J.C. Ruf, 16, was a Cincinnati-area pitcher who died by suicide in the laundry room of his house. Tayler Schmid, 17, was an avid pilot and hiker who chose the family garage in upstate New York. Josh Anderson, 17, of Vienna, Va., was a football player who killed himself the day before a school disciplinary hearing.
The young men were as different as the areas of the country where they lived. But they shared one thing in common: A despair so deep they thought suicide was the only way out.
The suicide rate for white children and teens between 10 and 17 was up 70% between 2006 and 2016, the latest data analysis available from the Centers for Disease Control and Prevention. Although black children and teens kill themselves less often than white youth do, the rate of increase was higher — 77%.
A study of pediatric hospitals released last May found admissions of patients ages 5 to 17 for suicidal thoughts and actions more than doubled from 2008 to 2015. The group at highest risk for suicide are white males between 14 and 21.
Experts and teens cite myriad reasons, including spotty mental health screening, poor access to mental health services and resistance among young men and people of color to admit they have a problem and seek care. Then there's the host of well-documented and hard to solve societal issues, including opioid-addicted parents, a polarized political environment and poverty that persists in many areas despite a near-record-low unemployment rate.
And while some adults can tune out the constant scroll of depressing social media posts, it is the rare teen who even tries.
Then there's the simple fact they are teens.
"With this population, it's the perfect storm for life to be extra difficult," says Lauren Anderson, executive director of the Josh Anderson Foundation in Vienna, Va., named after her 17-year-old brother who killed himself in 2009. "Based on the development of the brain, they are more inclined to risky behavior, to decide in that moment."
That's very different from how even a depressed adult might weigh the downsides of a decision like suicide, especially how it will likely affect those left behind. And sometimes life is so traumatic, suicide just seems like the best option for a young person.
Carmen Garner, 40, used to walk across busy streets near his home in Springfield, Mass. when he was a teen, hoping to get hit by a car to escape life with drug addicted parents.
"Our students are dying because they are not equipped to handle situations created by adults — situations that leave a child feeling abandoned and with a broken heart," says Garner, now a Washington elementary school art teacher and author. "Our students today face the same obstacles I faced 30 years ago."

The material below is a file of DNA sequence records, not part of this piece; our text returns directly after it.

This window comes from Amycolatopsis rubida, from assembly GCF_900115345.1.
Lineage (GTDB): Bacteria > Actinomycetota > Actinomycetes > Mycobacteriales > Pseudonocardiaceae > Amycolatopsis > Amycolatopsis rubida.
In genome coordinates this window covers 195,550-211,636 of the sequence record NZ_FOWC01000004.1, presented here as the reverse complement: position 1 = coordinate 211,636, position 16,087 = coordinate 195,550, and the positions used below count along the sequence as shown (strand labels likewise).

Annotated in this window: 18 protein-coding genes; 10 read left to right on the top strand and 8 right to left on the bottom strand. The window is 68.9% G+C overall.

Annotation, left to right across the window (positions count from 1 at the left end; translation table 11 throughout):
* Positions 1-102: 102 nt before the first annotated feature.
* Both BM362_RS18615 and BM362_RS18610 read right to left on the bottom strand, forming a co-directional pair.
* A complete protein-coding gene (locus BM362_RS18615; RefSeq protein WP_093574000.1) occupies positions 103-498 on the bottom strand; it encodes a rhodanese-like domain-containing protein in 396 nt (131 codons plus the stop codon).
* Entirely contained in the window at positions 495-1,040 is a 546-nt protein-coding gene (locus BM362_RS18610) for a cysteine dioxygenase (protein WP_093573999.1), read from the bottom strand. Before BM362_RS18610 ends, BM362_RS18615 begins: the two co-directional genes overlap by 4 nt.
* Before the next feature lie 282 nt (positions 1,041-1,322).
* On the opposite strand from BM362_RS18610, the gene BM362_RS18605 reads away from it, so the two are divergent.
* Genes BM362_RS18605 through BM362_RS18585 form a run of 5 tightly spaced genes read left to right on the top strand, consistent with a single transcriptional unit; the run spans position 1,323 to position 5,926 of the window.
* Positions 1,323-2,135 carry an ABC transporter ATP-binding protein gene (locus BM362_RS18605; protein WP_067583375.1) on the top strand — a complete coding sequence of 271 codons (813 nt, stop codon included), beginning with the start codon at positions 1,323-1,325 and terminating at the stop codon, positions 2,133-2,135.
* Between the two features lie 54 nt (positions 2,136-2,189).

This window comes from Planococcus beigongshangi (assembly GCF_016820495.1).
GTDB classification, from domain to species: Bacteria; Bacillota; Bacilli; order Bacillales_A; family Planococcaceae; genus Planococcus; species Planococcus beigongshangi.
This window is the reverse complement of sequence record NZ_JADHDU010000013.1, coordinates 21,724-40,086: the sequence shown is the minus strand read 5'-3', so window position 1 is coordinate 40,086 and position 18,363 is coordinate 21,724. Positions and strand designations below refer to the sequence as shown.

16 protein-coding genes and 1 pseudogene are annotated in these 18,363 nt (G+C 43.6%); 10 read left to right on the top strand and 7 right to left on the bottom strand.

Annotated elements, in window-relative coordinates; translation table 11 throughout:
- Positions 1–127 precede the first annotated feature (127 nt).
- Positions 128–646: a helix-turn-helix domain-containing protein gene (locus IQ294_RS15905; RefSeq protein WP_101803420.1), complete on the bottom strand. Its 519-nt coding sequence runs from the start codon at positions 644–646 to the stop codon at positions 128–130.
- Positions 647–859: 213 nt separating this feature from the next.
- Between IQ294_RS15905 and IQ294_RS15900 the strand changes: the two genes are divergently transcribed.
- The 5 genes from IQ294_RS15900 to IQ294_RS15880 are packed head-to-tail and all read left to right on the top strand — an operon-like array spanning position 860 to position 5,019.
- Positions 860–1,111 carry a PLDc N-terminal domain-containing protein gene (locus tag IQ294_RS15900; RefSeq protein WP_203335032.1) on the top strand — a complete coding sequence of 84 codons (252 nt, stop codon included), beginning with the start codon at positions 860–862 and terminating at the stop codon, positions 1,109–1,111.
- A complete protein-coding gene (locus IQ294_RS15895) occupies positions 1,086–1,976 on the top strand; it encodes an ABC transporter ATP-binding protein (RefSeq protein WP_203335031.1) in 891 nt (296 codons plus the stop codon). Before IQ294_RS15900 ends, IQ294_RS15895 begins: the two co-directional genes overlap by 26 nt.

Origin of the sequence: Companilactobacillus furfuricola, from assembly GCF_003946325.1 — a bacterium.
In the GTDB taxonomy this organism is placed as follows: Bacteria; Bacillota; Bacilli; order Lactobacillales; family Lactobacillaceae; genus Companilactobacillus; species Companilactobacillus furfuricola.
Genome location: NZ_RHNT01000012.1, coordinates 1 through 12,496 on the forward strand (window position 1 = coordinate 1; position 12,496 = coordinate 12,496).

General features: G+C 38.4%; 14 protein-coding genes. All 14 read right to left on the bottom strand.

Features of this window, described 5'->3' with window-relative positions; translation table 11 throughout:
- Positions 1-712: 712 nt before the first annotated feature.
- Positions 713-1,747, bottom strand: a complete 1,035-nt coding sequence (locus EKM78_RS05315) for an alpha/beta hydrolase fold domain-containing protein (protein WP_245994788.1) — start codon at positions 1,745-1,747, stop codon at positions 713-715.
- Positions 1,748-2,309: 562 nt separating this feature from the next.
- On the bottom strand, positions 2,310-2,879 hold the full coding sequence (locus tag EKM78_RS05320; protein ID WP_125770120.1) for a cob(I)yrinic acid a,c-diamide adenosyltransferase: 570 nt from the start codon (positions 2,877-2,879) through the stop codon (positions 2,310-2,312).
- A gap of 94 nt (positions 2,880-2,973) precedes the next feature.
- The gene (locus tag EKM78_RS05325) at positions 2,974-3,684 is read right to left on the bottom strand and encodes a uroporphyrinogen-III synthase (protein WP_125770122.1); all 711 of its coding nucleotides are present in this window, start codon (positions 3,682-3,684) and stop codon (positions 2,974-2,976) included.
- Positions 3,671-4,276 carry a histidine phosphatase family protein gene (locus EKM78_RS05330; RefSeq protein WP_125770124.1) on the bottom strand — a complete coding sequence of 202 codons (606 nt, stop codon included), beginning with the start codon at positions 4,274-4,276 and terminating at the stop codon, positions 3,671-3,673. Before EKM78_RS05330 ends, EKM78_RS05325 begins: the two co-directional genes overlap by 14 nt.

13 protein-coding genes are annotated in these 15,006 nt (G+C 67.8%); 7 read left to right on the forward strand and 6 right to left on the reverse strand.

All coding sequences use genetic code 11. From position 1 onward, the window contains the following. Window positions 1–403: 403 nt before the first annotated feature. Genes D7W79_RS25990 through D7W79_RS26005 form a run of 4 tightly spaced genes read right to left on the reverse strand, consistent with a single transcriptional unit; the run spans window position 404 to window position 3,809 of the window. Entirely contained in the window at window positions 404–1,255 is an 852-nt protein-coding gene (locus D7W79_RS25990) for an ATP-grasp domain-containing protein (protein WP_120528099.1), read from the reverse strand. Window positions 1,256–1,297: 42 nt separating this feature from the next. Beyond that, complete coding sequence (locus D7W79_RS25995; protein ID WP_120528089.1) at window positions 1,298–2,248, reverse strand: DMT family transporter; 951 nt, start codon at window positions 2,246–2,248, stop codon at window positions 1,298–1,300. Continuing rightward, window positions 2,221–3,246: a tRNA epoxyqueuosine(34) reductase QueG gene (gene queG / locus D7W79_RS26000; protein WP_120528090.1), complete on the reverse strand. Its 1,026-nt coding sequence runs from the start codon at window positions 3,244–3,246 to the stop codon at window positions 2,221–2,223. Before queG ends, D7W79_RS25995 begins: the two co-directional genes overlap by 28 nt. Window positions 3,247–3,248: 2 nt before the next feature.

After the leaves fall
November is an especially difficult time in the Adirondack mountains resort town where her family lives, says Laurie Schmid, Tayler's mother. As the seasons change, the trees are bare, it's bitter cold and the small community has shrunk after summer residents leave their lakefront cottages.
In the weeks before he took his life the day before Thanksgiving 2014, Tayler seemed sullen but his family chalked it up to "teenage angst and boredom and laziness." It was likely "masking his depression he was dealing with the last few years of his life," she says.
As her son moved through his teenage years, Schmid says she became less focused on getting her son in to see his pediatrician annually, because he didn't need shots and wasn't as comfortable with a female doctor. Besides, he got annual physicals at school to compete on the school soccer and track teams. Among the "what ifs" that plague her now is the question of whether the primary care doctor who had treated Tayler all his life would have picked up on cues about possible depression a new doctor missed.
She had even tried to get Tayler to see a mental health counselor, even though finding one in their area of upstate New York wasn't easy. Once Schmid and husband Hans settled on one, Tayler refused to go.
One positive has risen out of the pain. There are far more resources and awareness about mental health and the need for counseling in her area now, thanks in part to the family's advocacy through the "Eskimo Strong" group it started. A local counseling center even has an office at the high school now.